HOHENFELS, Germany -- Hohenfels' Brazilian Jiu Jitsu team kicked-off the 2014 season with seven medals at the Munich Winter International Open IBJJF (International Brazilian Jiu Jitsu Federation) Championship, recently.
Winning medals is nothing new for Team Hohenfels, which finished 2013 with a staggering 100 medals from 14 competitions, including 35 first place awards.
"As a coach, I'm so proud of my team, not only for our wins and our numbers, but for the most important success of all, the camaraderie we have developed over the last few years," said coach Jeremy Workman. "For me, it has always been about the relationships more than the sport."
Workman has reason to feel proud.
He founded the team in 2011 with four members, and it has grown to a 50-member competition team with an equal number of students who train but don't compete.
Additionally, the team has recently achieved private organization status, which allows Workman to fulfill his dream of offering jiu jitsu to the community free of charge.
"When I started training eight years ago, the classes were free," Workman said. "I've wanted to give that to the Soldiers and the community."
As prior Air Force, Workman has deployed to Afghanistan and been in and around the military for 15 years. That experience motivates him.
"It's important to me because I see the benefit of learning how to fight, using that in combat," he said. "Money can be one of the obstacles for some people, so I want to give anybody a chance to keep training, all the time, no excuses."
His plan must be working.
Workman said the month after the classes became completely free, participation practically doubled.
"As a private organization, people can walk in the door, sign their waiver, and get on the mat," he said.
Besides his regular classes, Workman also does weekend seminars and meets with units that want to do a combatives class or a grappling-specific class. He recently met with the Joint Multinational Readiness Center Observer Controller team, the Wolverines, to discuss a class on grappling for combat as opposed to competition.
Workman also has a thriving youth program with children ranging from 4 to 17 years old.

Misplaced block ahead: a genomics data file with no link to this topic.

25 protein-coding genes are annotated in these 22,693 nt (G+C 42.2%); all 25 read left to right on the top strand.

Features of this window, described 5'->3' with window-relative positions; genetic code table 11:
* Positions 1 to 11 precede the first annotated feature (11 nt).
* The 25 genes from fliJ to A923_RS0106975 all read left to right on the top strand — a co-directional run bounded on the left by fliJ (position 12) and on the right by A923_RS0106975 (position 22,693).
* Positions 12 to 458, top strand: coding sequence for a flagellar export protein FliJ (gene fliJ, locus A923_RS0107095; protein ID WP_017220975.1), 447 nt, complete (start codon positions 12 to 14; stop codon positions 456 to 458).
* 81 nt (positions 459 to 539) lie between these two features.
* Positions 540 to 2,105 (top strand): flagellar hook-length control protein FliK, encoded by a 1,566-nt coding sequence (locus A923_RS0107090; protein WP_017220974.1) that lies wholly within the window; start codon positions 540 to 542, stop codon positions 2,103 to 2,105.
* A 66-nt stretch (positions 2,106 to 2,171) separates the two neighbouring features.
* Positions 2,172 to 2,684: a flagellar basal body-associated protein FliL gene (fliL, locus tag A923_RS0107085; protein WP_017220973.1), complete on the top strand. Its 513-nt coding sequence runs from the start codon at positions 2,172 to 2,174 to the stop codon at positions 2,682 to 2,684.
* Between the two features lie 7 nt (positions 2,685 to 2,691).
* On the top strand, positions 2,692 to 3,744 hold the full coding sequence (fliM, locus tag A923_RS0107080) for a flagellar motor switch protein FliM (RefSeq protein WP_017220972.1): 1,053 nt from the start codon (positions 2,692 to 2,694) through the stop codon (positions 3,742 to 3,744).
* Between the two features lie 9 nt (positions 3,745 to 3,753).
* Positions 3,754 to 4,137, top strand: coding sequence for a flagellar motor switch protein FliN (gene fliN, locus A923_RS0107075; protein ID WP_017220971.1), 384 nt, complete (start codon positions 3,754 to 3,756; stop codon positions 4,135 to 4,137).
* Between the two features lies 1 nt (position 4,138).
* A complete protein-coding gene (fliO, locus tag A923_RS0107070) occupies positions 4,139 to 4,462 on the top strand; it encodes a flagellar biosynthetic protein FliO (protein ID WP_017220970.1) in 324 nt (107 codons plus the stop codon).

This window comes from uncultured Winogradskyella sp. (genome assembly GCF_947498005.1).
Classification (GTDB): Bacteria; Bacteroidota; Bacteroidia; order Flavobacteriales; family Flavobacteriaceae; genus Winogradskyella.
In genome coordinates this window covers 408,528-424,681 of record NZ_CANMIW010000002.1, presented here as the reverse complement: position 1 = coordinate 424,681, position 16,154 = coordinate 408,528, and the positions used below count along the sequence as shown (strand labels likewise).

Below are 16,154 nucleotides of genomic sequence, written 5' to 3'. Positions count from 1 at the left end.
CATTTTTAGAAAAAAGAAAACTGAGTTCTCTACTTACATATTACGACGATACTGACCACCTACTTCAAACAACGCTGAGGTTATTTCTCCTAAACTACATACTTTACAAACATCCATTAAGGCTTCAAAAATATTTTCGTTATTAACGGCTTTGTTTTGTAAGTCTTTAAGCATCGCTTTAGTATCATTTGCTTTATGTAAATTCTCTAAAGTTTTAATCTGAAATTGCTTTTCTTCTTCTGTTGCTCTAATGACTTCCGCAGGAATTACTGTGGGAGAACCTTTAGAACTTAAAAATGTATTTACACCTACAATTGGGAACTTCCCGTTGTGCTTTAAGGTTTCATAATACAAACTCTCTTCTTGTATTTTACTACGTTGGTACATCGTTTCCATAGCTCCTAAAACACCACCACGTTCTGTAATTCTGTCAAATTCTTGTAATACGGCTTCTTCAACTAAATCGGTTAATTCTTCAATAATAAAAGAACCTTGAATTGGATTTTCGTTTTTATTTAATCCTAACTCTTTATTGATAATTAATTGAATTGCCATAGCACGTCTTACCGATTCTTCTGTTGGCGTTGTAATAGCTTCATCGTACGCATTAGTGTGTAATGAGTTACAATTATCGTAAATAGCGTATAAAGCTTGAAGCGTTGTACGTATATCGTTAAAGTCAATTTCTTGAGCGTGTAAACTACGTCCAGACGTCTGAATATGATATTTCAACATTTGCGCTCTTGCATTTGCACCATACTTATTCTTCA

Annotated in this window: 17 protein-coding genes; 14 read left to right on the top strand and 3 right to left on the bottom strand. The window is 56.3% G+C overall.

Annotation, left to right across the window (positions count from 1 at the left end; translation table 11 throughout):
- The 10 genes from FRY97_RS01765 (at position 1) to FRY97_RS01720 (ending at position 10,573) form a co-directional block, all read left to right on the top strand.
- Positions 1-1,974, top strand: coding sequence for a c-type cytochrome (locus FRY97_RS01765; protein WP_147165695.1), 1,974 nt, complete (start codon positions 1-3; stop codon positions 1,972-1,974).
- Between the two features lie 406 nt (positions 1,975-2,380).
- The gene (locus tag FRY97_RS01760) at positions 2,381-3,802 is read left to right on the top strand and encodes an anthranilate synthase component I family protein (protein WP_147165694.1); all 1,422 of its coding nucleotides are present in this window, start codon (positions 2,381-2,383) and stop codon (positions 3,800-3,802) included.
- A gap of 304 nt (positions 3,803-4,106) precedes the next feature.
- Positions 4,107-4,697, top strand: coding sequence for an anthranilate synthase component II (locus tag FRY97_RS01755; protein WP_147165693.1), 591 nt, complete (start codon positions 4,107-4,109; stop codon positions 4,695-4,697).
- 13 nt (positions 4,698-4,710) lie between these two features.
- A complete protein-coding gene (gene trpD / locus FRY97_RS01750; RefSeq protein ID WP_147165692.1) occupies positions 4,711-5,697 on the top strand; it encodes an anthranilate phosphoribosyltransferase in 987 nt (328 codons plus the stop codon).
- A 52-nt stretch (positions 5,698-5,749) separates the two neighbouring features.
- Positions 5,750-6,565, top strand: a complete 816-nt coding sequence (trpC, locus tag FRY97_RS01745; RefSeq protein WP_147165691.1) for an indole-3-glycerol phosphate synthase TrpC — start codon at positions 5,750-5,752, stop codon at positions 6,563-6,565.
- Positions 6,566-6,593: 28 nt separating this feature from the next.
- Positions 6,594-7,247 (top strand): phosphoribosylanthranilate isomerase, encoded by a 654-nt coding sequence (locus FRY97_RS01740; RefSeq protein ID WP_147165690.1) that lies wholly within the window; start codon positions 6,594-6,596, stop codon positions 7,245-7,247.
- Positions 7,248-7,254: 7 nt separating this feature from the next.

"In the children's class, we focus mainly on 4 to 10 years old," said Workman. "It's more games, anti-bullying techniques, and it's a lot of fun."
It may be fun, but it's also effective.
With 12 children competitors between the ages of 4 to 9, Team Hohenfels' "kids" division took first place at an international NAGA (North American Grappling Association) event that boasted 14 total teams.
Another prestigious win for the club in 2013 was the Grappling Games Bavaria Cup Nogi Competition. In a five month race for the Bavaria Grapplers Cup, Hohenfels BJJ won first place as a team at all five events and also earned the overall top team honors.
"Regularly, our small-town club stands toe-to-toe with larger BJJ franchises who will combine with multiple clubs under a joint name to make for larger competition teams at tournaments," said Workman. "Hohenfels stands proudly with arguable the largest overall single-club competition team in Germany, maybe even Europe."
Competitors face four to eight fights in a single day and up to 16 over the course of a weekend. Workman said that many of the Hohenfels competitors often choose to fight in a higher skill category than they are required for the additional challenge.
"At most of our tournaments, we were supported by anywhere from 12 to 27 noncompeting Hohenfels community members who were there to cheer us on and drive our sore and battered bodies back home," said Workman. "It's a better experience when our friends and family travel to support us while we fight."
Team Hohenfels also regularly trains with a German group out of Regensburg, as well as with BJJ teams from Rose Barracks, Tower Barracks and USAG Ansbach.
"As the founder of this club and coach of this magnificent team, I consider myself blessed by my Creator to have an opportunity to interact with and influence so many dedicated individuals who I love as dearly as the family I was born into," Workman said.
Team Hohenfels Brazilian Jiu Jitsu meets five days a week at Building 47 across from post fire station. Children's class (ages 4-12) is from 5 - 6 p.m. Mon, Wed and Fri. Children's class is followed by the Family Class (Teens 13+ and Adults 18+) from 6 - 8 p.m. Adult classes are from noon - 1 p.m., Mon - Fri.
To enroll or for more information, contact Workman at Jeremy.firstname.lastname@example.org or check the team's Facebook page under Hohenfels Brazilian Jiu Jitsu.
"My class is totally free to all students," Workman said, "but the experiences we share are priceless."